Olugbemisola Rhuday-Perkovich, who wrote Two Naomis with her friend Audrey Vernick, said a key benefit she got from their collaboration was speed. “Having someone that needs your chapter in order to do theirs means that you can't spend too much time in the fantasy land of ‘perfection,’” she said. “But mostly, it's just a treat to work with someone that you love and trust. I think we learn from each other daily, bring unique perspectives to the narrative that make it more complex and offer opportunities to stretch our writing and the stories in unexpected ways. Plus I always have someone to talk with about pizza and cake!”
We found similar benefits when we were working on This Is Just a Test, though our foods of choice were dumplings and whatever we could throw into the slow cooker for dinner. We’re planning to spend the summer collaborating as well on Project No. 2, which includes our first foray into a story with multiple points of view.
If you’re looking for a fun way to keep kids writing this summer, consider these first steps into collaboration:
Summer writing pen pal
Have your child start a writing project, take a giant leap of faith, and put it in the mail (electronic or snail) to a friend. Wait for it to come back to you, a little bit longer, a little bit funnier, a little bit sadder or a little bit weirder. Then it’s your turn again! You can write bits of stories on postcards if you travel and on your favorite stationery if you don’t. Send a line or two in a text message. See how far you get by summer’s end. Papademetriou offers this advice on collaboration: Check your ego at the door. “If you're too married to your own ideas, you're never going to get anywhere.”
Start at the end
Pair up with your child and try writing a short story where you agree on the last line — make it count! — and then work your way collectively to that last line. You may end up deciding that you want to change the last line when you're done, but that line can help focus your child’s attention and drive inspirations.
Create some conflict
An old comedy exercise calls for one person to sit down, no matter what, and for the other person to convince the person in the chair to stand up at all costs. Encourage writing pals to try this and then take this idea and apply it to their story. It doesn't have to be standing/sitting dynamic, but it does have to create opposing forces. How will their characters resolve themselves?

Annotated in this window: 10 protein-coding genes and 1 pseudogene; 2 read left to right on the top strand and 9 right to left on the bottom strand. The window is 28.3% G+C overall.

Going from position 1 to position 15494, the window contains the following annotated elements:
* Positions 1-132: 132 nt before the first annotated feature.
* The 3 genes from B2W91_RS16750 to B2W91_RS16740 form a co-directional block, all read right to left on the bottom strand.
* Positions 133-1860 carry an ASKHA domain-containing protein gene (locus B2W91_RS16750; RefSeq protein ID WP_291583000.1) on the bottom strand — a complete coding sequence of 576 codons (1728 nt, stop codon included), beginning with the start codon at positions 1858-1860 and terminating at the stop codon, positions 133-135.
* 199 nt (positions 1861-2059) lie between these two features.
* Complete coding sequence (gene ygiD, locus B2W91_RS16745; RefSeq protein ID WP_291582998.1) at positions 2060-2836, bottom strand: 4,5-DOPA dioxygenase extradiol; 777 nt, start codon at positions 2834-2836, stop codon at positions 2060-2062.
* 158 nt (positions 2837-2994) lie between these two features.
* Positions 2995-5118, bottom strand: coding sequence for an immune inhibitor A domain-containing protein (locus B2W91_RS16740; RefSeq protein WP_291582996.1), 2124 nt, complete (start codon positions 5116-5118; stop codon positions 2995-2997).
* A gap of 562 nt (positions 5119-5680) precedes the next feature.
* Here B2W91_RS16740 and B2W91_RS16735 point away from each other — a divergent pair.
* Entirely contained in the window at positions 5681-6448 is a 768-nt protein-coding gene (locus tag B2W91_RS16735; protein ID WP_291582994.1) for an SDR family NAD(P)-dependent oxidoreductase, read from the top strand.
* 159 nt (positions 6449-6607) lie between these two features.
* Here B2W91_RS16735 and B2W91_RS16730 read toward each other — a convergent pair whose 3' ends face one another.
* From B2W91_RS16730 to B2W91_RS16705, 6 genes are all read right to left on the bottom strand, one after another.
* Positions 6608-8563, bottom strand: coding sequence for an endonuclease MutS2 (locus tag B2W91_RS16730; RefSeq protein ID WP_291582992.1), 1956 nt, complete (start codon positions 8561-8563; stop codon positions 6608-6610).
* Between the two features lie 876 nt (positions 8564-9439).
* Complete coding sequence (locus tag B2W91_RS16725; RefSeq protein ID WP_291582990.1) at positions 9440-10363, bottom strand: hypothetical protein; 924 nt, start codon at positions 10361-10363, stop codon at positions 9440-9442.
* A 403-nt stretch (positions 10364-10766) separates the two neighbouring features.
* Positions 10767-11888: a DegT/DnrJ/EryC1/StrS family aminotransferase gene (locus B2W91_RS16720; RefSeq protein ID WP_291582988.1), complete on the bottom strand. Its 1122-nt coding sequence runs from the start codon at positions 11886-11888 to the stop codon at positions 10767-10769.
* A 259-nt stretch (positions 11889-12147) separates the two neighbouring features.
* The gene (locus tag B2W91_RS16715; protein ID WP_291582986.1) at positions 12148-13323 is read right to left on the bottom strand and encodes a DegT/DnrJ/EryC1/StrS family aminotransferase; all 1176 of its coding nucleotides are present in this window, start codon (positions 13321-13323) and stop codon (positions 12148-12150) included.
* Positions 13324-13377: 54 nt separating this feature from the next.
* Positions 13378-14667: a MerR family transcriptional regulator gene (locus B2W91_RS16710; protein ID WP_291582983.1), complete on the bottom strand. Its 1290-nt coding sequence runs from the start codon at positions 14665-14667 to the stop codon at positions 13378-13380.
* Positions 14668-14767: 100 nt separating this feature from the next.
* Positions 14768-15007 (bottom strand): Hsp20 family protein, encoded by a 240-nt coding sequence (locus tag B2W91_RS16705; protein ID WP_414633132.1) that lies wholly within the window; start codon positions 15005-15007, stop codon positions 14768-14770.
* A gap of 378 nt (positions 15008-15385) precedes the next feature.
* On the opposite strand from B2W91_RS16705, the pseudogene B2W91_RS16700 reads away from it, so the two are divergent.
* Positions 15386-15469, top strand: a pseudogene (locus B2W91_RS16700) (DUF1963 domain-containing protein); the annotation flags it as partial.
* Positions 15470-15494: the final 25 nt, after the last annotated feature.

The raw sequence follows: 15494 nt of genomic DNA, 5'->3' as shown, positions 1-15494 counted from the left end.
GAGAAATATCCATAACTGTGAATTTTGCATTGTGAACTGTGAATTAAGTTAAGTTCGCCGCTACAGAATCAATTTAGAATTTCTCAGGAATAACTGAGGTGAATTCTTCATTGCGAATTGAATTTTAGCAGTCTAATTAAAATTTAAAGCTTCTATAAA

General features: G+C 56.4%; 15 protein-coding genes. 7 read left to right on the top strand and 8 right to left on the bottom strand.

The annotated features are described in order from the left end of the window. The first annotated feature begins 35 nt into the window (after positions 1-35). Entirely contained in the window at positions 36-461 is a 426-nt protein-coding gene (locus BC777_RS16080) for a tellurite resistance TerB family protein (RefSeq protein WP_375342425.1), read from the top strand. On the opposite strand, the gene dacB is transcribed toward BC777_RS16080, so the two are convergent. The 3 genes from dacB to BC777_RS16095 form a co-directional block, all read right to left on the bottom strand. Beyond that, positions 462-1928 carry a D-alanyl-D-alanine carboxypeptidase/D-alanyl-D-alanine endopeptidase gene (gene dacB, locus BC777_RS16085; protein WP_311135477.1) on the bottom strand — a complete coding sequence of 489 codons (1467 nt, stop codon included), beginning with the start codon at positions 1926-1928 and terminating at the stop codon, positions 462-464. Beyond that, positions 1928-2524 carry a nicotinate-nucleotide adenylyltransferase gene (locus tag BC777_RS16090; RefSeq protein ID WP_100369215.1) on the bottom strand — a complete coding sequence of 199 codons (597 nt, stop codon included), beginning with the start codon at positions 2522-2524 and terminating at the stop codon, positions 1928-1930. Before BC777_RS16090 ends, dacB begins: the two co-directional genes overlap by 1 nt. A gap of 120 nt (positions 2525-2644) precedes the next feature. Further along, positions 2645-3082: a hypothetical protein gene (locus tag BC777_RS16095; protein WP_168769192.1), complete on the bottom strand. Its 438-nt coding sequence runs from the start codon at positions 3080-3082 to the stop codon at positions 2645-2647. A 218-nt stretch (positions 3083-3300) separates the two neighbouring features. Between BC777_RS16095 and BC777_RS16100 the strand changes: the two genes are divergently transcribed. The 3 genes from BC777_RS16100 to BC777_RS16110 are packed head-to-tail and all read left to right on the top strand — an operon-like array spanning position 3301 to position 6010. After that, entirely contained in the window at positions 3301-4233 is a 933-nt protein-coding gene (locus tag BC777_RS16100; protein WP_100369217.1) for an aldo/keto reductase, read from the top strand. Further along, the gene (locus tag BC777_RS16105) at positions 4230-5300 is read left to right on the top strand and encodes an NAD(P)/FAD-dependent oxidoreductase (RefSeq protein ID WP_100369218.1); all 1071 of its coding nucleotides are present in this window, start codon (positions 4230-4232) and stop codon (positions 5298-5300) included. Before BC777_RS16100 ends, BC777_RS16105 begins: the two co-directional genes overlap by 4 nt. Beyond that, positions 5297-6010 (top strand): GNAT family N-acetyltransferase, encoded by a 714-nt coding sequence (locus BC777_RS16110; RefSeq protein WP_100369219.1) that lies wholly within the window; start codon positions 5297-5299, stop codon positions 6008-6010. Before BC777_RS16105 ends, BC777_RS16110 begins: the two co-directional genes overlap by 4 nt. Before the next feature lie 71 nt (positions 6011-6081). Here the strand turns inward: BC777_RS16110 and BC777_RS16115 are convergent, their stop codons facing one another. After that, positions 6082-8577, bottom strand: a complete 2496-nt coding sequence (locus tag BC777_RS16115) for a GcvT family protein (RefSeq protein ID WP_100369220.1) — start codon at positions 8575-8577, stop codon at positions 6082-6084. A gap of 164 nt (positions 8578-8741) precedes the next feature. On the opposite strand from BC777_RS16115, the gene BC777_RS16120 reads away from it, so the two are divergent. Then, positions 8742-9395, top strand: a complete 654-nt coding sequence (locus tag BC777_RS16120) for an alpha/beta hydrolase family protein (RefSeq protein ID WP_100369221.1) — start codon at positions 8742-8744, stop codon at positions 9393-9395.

Family Exquisite Corpse poetry
This collaborative writing game can be done with a pair of writers or play with the whole family. The first writer writes the first line of the poem and then folds the top of the paper to cover it up. The next writers add their lines, covering new lines each time so that no one sees the lines before while writing his or her own line. Pass the paper around several times until it is full. Then open and read your group poem aloud!
Look for collaboration in your summer reading
We’ve told you about a few co-authored titles for older readers. Here’s a starter list with all ages in mind:
3-6 years old
- Clothesline Clues to Jobs People Do by Kathryn Heling and Deborah Hembrook
- The Very Fairy Princess series by Julie Andrews and Emma Walton Hamilton
- You Nest Here With Me by Jane Yolen and Heidi Stemple
6-9 years old
- Action Jackson by Jan Greenberg and Sandra Jordan
- Carter G. Woodson: The Father of Black History by Patricia and Fredrick McKissack
- Lost and Found Cat: The True Story of Kunkush's Incredible Journey by Doug Kuntz and Amy Shrodes
9-12 years old
- Fuzzy by Tom Angleberger and Paul Dellinger
- I Will Always Write Back: How One Letter Changed Two Lives by Martin Ganda and Caitlin Alifirenka
- Save Me a Seat by Sarah Weeks and Gita Varadarajan
- You’re Invited by Jen Malone and Gail Nall
Check out these resources for inspiration for collaboration
- Read or listen to The Exquisite Corpse Adventure online and find out how authors like Jon Jon Scieszka, Katherine Paterson, Kate DiCamillo, and other collaborate
- Watch these Reading Rockets interviews with authors who write together: Patricia and Fredrick McKissack, Jan Greenberg and Sandra Jordan, and Julie Andrews and Emma Walton Hamilton